Potatoes aren’t the only good tuber out there, consider the Jerusalem artichoke also called the sunchoke, sunroot or earth apple. This is actually a species of sunflower. It grows wild in much of the United States and Canada. It’s normally considered native to eastern North America, and found from eastern Canada and Maine west to North Dakota, and south to northern Florida and Texas. While this is its natural range due to the influence of man, I have encountered it growing wild in Northern California and I would suspect it can show up in almost every state.
It is a herbaceous perennial plant growing from 4 ft 11 inches–9 ft 10 inches tall with leaves that have a rough, hairy texture and the larger leaves on the lower stem are broad and can be up to 12 inches long, and the higher leaves smaller and narrower. The flowers are yellow and about 2.0–3.9 ininches in diameter, with10–20 ray florets. They remind me of sunflowers.
The tubers are elongated and uneven, normally about 3.0–3.9 inches long and from 1.2 –2.0 inches thick. They remind me of a ginger root. The color can vary from pale brown to white, red, or purple.
They contain about 10% protein, and a not much starch. One cup of Jerusalem artichokes contains 109 calories. Jerusalem artichokes are a good source of fiber, thiamin, phosphorus, potassium and iron. They are low in saturated fats, cholesterol and sodium. However, they are rich in the carbohydrate inulin (76%), not to be confused with insulin. The inulin in tubers that are kept in storage will turn into fructose. Jerusalem artichokes have a sweet taste because of the fructose.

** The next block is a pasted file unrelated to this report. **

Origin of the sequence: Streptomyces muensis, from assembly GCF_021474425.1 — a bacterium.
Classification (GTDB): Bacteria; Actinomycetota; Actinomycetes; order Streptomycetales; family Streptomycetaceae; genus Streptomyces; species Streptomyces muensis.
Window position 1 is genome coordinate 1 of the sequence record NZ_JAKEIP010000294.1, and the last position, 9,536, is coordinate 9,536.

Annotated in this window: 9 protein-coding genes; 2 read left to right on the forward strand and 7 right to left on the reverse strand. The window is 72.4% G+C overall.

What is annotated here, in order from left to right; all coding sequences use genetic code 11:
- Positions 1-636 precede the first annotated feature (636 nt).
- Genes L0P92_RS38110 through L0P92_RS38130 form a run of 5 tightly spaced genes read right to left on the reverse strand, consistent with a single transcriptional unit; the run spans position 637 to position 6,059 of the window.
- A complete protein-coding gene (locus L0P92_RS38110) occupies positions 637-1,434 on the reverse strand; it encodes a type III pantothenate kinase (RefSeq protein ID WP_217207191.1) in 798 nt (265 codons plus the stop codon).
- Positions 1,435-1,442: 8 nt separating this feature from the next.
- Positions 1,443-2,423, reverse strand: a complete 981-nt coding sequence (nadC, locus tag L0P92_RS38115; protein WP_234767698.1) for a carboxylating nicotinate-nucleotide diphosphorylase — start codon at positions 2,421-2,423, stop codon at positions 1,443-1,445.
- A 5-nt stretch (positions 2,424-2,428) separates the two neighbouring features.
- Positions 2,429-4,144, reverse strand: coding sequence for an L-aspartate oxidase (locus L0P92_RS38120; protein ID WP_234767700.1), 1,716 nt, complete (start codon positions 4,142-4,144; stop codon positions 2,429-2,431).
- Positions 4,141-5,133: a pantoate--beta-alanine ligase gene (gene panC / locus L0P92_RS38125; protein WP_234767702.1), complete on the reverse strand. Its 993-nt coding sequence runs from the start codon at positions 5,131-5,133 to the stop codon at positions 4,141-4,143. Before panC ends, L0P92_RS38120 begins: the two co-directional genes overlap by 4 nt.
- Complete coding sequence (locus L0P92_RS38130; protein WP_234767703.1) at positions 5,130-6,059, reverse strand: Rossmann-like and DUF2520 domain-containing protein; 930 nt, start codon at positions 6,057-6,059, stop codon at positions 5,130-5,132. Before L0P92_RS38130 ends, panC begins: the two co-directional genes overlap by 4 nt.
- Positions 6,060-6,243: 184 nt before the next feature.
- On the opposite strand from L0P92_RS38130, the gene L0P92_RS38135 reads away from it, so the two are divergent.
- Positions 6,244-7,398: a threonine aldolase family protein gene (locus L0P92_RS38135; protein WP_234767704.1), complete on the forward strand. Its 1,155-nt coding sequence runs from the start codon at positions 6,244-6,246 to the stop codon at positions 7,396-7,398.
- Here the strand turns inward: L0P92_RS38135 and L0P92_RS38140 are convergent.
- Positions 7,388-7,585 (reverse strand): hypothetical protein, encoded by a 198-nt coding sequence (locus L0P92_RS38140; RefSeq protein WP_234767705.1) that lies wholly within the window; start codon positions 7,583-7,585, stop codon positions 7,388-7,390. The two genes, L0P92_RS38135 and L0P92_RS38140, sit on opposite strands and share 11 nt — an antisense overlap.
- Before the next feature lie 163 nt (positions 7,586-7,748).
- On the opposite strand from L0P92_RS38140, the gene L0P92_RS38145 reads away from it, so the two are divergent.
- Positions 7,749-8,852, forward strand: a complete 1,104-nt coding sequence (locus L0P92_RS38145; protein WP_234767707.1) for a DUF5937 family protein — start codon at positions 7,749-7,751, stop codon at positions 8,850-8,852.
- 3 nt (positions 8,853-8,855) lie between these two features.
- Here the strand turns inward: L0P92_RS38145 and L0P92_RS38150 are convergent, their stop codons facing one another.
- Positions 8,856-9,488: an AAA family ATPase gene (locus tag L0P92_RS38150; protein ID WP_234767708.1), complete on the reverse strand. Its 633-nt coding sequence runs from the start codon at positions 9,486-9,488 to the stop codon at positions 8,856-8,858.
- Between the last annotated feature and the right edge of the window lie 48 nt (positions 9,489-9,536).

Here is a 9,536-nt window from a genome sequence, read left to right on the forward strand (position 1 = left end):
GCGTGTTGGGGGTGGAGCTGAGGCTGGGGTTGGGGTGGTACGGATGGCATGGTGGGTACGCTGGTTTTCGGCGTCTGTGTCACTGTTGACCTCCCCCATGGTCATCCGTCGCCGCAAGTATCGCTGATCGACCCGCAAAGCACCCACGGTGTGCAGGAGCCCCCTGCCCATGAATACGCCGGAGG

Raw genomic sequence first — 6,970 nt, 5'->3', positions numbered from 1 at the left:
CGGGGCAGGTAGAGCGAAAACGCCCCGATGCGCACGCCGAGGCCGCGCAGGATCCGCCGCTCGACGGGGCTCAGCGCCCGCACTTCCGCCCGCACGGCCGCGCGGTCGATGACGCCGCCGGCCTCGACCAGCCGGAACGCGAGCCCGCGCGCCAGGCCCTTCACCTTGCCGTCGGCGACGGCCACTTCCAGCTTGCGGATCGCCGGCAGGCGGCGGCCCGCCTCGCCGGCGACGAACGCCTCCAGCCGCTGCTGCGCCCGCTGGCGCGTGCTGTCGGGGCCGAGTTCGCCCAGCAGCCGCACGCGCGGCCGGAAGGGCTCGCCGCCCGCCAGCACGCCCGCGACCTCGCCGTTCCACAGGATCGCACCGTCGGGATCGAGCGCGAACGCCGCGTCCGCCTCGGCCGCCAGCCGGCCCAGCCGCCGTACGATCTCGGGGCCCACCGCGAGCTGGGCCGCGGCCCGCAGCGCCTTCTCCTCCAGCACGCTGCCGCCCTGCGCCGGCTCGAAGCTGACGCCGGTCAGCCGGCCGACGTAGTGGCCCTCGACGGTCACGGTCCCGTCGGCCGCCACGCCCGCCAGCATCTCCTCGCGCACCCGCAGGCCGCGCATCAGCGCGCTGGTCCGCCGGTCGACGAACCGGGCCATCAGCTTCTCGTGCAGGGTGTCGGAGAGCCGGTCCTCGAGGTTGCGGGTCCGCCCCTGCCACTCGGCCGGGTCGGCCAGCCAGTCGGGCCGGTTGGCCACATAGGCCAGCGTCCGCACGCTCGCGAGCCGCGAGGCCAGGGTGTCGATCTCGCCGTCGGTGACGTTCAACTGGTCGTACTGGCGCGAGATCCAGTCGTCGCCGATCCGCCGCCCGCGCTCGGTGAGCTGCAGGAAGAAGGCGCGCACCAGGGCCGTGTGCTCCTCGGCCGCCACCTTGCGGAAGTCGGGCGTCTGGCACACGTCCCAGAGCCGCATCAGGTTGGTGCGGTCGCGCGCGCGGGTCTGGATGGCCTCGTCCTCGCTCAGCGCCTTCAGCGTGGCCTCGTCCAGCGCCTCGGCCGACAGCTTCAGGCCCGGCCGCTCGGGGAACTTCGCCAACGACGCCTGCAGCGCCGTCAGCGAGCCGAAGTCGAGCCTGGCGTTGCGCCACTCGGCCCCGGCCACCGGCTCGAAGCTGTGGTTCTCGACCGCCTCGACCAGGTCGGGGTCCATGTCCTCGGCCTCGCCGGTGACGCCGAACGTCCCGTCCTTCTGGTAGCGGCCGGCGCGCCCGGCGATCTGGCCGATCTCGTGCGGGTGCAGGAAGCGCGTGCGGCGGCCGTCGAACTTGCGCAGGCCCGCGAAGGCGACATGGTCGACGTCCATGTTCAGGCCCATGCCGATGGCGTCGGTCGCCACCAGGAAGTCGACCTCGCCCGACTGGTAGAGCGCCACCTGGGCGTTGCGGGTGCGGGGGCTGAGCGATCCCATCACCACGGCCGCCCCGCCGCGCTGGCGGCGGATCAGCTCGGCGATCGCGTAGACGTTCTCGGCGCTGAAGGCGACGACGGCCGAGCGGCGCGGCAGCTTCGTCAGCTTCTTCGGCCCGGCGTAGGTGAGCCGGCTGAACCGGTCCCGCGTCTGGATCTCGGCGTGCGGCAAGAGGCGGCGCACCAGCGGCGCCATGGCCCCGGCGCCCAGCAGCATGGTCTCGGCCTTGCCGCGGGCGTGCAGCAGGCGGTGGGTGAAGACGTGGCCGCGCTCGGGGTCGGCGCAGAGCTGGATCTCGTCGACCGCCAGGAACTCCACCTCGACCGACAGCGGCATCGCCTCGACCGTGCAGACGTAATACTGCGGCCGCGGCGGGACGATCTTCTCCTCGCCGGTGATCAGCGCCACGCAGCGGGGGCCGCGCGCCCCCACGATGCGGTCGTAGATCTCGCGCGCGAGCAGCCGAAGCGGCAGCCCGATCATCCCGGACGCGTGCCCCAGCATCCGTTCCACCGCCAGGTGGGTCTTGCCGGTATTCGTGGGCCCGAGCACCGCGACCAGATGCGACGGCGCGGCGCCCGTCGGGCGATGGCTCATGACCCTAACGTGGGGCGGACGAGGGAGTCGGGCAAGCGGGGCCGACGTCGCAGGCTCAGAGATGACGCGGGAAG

The tubers can be used as a substitute for potatoes, they have a similar consistency, and in their raw form have a similar texture, but when boiled can become mushy. They are better if steamed. Jerusalem artichokes have a sweet, nutty flavor. They can be eaten raw and sliced thinly, they are nice in salads.
Jerusalem artichokes have also been promoted as a healthy choice for type 2 diabetics, because fructose is better tolerated by people who are type 2 diabetic. In the past, it was used as a remedy for diabetes.
If your winters are cold, begin digging Jerusalem artichokes in late fall, at least two weeks after your first hard freeze. In milder areas, wait until midwinter to dig your tubers.
Jerusalem artichokes grow well in neglected abandoned areas and produce a good crop. This makes them an excellent plant for guerrilla gardening in vacant lots and other wild land areas
Jerusalem artichokes are easy to grow and a 25-square-foot planting can produce more than 100 pounds of tubers. One good thing about growing a patch of this, most people won’t know that it is an edible plant.
As with any edible plant be sure you have properly identified the plant before you consume it. The wrong identification of plants can kill you.